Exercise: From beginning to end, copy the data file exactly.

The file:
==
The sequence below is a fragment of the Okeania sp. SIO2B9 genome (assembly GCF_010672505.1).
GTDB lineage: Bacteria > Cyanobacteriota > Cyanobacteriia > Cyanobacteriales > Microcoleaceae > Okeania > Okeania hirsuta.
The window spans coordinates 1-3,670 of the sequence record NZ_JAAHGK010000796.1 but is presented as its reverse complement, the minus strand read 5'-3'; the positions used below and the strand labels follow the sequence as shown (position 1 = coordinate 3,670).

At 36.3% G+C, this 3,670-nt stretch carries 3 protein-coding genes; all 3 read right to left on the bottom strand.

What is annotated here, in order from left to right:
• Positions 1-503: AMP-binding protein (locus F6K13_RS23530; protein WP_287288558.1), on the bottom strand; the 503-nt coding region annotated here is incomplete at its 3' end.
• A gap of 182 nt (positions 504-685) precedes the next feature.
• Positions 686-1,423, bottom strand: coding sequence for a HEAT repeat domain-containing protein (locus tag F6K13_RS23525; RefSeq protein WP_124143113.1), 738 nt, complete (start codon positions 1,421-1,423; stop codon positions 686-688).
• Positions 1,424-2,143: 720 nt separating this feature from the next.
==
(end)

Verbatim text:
The sequence below is a fragment of the Okeania sp. SIO2B9 genome (assembly GCF_010672505.1).
GTDB lineage: Bacteria > Cyanobacteriota > Cyanobacteriia > Cyanobacteriales > Microcoleaceae > Okeania > Okeania hirsuta.
The window spans coordinates 1-3,670 of the sequence record NZ_JAAHGK010000796.1 but is presented as its reverse complement, the minus strand read 5'-3'; the positions used below and the strand labels follow the sequence as shown (position 1 = coordinate 3,670).

At 36.3% G+C, this 3,670-nt stretch carries 3 protein-coding genes; all 3 read right to left on the bottom strand.

What is annotated here, in order from left to right:
• Positions 1-503: AMP-binding protein (locus F6K13_RS23530; protein WP_287288558.1), on the bottom strand; the 503-nt coding region annotated here is incomplete at its 3' end.
• A gap of 182 nt (positions 504-685) precedes the next feature.
• Positions 686-1,423, bottom strand: coding sequence for a HEAT repeat domain-containing protein (locus tag F6K13_RS23525; RefSeq protein WP_124143113.1), 738 nt, complete (start codon positions 1,421-1,423; stop codon positions 686-688).
• Positions 1,424-2,143: 720 nt separating this feature from the next.